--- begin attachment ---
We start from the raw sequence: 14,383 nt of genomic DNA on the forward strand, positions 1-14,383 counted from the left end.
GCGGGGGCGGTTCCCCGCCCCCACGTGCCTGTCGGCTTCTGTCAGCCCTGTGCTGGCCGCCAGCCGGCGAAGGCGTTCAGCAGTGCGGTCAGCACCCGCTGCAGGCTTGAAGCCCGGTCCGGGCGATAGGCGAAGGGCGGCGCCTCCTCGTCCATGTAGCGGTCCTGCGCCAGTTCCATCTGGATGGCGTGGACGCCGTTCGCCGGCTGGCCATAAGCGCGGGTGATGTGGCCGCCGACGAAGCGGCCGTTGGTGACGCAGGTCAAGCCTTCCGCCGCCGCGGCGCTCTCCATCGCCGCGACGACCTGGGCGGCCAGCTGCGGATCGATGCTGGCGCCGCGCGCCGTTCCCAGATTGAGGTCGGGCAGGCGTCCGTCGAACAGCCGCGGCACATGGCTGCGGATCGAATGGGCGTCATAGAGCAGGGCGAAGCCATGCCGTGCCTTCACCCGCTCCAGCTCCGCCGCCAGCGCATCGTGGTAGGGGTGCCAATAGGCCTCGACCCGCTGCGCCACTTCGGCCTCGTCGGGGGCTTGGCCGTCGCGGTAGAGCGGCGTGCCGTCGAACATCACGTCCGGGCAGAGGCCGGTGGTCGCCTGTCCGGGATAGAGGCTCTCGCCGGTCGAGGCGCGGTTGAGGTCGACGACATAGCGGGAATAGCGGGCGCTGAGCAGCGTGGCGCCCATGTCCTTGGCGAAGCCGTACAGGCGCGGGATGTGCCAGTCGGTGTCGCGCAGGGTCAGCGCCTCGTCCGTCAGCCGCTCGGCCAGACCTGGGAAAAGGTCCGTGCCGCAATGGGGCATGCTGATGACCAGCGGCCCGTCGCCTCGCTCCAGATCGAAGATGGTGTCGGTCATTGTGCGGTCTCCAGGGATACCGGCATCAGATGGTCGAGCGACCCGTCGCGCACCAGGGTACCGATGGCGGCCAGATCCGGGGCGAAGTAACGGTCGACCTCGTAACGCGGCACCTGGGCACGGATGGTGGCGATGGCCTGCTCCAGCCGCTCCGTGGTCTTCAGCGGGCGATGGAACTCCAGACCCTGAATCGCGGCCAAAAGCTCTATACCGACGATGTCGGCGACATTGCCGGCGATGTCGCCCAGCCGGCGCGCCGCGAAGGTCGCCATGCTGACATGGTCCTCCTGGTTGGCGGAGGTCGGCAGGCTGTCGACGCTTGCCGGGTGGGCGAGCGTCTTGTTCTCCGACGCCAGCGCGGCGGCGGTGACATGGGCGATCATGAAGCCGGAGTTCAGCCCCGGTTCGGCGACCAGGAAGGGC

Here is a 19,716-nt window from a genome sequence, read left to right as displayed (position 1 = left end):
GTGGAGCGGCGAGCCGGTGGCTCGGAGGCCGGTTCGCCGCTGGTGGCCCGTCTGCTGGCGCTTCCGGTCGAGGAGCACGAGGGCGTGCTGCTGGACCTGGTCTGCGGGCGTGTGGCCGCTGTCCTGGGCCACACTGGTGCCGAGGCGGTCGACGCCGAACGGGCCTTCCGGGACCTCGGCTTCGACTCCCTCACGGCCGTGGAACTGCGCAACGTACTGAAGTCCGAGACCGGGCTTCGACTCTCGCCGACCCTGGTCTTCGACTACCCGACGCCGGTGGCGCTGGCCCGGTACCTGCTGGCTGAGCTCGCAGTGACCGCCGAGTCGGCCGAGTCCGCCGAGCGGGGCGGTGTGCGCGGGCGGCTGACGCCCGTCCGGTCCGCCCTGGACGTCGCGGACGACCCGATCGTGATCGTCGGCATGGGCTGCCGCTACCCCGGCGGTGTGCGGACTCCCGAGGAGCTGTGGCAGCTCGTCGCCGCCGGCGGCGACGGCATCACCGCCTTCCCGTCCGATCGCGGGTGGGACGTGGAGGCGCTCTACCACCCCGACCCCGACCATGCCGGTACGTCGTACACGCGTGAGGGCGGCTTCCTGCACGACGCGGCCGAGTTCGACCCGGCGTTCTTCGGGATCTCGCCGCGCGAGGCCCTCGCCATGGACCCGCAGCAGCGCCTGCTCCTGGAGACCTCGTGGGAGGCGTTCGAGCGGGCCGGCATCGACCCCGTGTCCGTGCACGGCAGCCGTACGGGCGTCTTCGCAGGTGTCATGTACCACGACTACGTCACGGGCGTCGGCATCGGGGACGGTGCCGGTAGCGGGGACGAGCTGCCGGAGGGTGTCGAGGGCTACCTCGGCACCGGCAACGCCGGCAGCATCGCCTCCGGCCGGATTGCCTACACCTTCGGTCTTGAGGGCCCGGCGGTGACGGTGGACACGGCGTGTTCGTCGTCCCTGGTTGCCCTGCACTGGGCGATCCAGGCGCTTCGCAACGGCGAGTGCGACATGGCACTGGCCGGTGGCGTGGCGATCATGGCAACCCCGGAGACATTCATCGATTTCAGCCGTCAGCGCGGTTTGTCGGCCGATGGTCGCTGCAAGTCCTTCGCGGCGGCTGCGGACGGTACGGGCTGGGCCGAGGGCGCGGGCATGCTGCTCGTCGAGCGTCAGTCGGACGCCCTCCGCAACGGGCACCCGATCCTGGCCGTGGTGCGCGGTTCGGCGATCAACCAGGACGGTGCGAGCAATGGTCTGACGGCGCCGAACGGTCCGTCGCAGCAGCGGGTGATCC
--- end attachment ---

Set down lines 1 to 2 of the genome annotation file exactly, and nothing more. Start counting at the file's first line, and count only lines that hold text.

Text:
We start from the raw sequence: 14,383 nt of genomic DNA on the forward strand, positions 1-14,383 counted from the left end.
GCGGGGGCGGTTCCCCGCCCCCACGTGCCTGTCGGCTTCTGTCAGCCCTGTGCTGGCCGCCAGCCGGCGAAGGCGTTCAGCAGTGCGGTCAGCACCCGCTGCAGGCTTGAAGCCCGGTCCGGGCGATAGGCGAAGGGCGGCGCCTCCTCGTCCATGTAGCGGTCCTGCGCCAGTTCCATCTGGATGGCGTGGACGCCGTTCGCCGGCTGGCCATAAGCGCGGGTGATGTGGCCGCCGACGAAGCGGCCGTTGGTGACGCAGGTCAAGCCTTCCGCCGCCGCGGCGCTCTCCATCGCCGCGACGACCTGGGCGGCCAGCTGCGGATCGATGCTGGCGCCGCGCGCCGTTCCCAGATTGAGGTCGGGCAGGCGTCCGTCGAACAGCCGCGGCACATGGCTGCGGATCGAATGGGCGTCATAGAGCAGGGCGAAGCCATGCCGTGCCTTCACCCGCTCCAGCTCCGCCGCCAGCGCATCGTGGTAGGGGTGCCAATAGGCCTCGACCCGCTGCGCCACTTCGGCCTCGTCGGGGGCTTGGCCGTCGCGGTAGAGCGGCGTGCCGTCGAACATCACGTCCGGGCAGAGGCCGGTGGTCGCCTGTCCGGGATAGAGGCTCTCGCCGGTCGAGGCGCGGTTGAGGTCGACGACATAGCGGGAATAGCGGGCGCTGAGCAGCGTGGCGCCCATGTCCTTGGCGAAGCCGTACAGGCGCGGGATGTGCCAGTCGGTGTCGCGCAGGGTCAGCGCCTCGTCCGTCAGCCGCTCGGCCAGACCTGGGAAAAGGTCCGTGCCGCAATGGGGCATGCTGATGACCAGCGGCCCGTCGCCTCGCTCCAGATCGAAGATGGTGTCGGTCATTGTGCGGTCTCCAGGGATACCGGCATCAGATGGTCGAGCGACCCGTCGCGCACCAGGGTACCGATGGCGGCCAGATCCGGGGCGAAGTAACGGTCGACCTCGTAACGCGGCACCTGGGCACGGATGGTGGCGATGGCCTGCTCCAGCCGCTCCGTGGTCTTCAGCGGGCGATGGAACTCCAGACCCTGAATCGCGGCCAAAAGCTCTATACCGACGATGTCGGCGACATTGCCGGCGATGTCGCCCAGCCGGCGCGCCGCGAAGGTCGCCATGCTGACATGGTCCTCCTGGTTGGCGGAGGTCGGCAGGCTGTCGACGCTTGCCGGGTGGGCGAGCGTCTTGTTCTCCGACGCCAGCGCGGCGGCGGTGACATGGGCGATCATGAAGCCGGAGTTCAGCCCCGGTTCGGCGACCAGGAAGGGC